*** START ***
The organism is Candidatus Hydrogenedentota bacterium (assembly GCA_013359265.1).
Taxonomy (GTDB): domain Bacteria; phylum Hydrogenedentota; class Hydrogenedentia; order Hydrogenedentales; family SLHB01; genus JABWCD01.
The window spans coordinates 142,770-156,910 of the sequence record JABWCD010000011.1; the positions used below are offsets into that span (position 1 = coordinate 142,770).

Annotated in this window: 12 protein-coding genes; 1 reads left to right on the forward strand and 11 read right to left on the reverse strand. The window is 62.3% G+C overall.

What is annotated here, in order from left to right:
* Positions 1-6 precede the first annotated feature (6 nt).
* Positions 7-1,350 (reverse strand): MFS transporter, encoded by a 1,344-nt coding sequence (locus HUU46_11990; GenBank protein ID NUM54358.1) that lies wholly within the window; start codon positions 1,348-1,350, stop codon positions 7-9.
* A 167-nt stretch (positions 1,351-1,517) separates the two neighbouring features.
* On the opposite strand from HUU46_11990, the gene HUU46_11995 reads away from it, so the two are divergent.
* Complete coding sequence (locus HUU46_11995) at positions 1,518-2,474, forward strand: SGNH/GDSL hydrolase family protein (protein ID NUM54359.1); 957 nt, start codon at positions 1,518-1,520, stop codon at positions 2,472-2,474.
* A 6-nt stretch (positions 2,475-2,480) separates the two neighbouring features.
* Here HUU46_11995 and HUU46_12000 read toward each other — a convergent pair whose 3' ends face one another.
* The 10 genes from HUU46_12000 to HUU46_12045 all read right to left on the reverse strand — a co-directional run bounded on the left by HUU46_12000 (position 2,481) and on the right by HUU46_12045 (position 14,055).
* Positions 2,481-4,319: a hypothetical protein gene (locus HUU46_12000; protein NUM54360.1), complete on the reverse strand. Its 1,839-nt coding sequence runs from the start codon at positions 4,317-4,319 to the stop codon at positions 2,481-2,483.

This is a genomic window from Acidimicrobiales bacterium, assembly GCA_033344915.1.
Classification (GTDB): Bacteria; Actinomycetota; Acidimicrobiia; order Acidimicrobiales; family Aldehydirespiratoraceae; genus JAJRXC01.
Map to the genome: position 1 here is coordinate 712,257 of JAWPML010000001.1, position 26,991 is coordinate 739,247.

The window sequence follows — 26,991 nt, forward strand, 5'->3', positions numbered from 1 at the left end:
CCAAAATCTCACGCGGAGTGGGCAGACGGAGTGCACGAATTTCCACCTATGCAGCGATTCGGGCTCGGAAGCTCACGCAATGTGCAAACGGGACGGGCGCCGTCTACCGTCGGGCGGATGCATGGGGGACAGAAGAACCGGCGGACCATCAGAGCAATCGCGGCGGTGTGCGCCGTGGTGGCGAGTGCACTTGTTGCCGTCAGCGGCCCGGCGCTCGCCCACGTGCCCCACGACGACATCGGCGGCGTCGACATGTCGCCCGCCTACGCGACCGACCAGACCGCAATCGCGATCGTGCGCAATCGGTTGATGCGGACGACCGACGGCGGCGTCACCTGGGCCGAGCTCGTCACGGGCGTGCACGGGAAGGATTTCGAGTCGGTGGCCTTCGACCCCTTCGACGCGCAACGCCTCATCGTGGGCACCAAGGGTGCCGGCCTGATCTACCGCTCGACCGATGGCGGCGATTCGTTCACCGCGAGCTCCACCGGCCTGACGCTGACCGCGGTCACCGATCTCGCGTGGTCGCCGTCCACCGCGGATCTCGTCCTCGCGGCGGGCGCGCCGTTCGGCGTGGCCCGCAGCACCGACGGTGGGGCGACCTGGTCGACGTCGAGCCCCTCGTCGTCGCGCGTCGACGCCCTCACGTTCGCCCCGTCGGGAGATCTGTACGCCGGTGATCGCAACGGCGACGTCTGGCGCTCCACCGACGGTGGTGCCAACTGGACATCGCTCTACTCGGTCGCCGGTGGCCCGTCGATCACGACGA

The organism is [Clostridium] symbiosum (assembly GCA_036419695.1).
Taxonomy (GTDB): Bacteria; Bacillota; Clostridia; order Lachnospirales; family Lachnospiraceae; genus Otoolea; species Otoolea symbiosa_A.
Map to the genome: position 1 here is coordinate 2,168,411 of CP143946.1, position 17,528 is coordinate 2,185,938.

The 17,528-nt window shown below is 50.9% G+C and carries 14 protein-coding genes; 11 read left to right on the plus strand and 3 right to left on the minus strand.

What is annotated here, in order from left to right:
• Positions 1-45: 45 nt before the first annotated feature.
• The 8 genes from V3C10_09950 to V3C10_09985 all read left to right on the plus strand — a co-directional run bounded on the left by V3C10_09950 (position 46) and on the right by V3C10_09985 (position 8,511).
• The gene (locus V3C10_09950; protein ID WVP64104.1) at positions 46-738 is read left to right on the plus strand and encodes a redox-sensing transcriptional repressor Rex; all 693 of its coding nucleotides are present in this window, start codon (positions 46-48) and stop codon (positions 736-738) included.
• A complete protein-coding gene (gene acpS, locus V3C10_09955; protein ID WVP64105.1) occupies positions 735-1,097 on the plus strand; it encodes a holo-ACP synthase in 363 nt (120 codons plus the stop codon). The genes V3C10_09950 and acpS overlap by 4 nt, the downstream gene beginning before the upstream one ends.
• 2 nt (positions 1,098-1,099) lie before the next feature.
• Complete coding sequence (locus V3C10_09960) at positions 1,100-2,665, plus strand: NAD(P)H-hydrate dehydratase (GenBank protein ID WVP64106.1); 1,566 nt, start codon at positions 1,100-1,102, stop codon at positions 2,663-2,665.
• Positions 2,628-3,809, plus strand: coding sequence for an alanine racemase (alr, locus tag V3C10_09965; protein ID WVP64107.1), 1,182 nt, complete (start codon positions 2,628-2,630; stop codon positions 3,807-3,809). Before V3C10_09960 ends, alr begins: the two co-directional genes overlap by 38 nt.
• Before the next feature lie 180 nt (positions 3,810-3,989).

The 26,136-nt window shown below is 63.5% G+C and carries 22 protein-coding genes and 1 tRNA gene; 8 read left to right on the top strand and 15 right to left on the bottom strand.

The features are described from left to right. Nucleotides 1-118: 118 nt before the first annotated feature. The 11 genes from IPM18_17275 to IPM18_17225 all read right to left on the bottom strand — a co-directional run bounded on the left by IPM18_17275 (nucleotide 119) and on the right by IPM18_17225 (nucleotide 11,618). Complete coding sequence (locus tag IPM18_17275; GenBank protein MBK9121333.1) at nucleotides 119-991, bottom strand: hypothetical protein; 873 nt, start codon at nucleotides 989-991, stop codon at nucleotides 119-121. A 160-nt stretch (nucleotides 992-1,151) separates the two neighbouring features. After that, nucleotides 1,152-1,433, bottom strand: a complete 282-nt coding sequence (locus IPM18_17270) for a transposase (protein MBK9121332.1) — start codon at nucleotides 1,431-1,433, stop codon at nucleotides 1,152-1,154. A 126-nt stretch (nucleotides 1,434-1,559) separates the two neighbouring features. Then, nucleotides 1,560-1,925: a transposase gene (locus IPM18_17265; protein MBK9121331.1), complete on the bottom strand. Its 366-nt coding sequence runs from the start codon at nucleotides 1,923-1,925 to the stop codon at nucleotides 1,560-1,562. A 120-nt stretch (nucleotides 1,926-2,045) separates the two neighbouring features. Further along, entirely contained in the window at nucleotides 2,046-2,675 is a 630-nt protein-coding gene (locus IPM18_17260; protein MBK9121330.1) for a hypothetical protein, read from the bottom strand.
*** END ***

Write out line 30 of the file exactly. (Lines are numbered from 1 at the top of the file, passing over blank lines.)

• Complete coding sequence (locus V3C10_09960) at positions 1,100-2,665, plus strand: NAD(P)H-hydrate dehydratase (GenBank protein ID WVP64106.1); 1,566 nt, start codon at positions 1,100-1,102, stop codon at positions 2,663-2,665.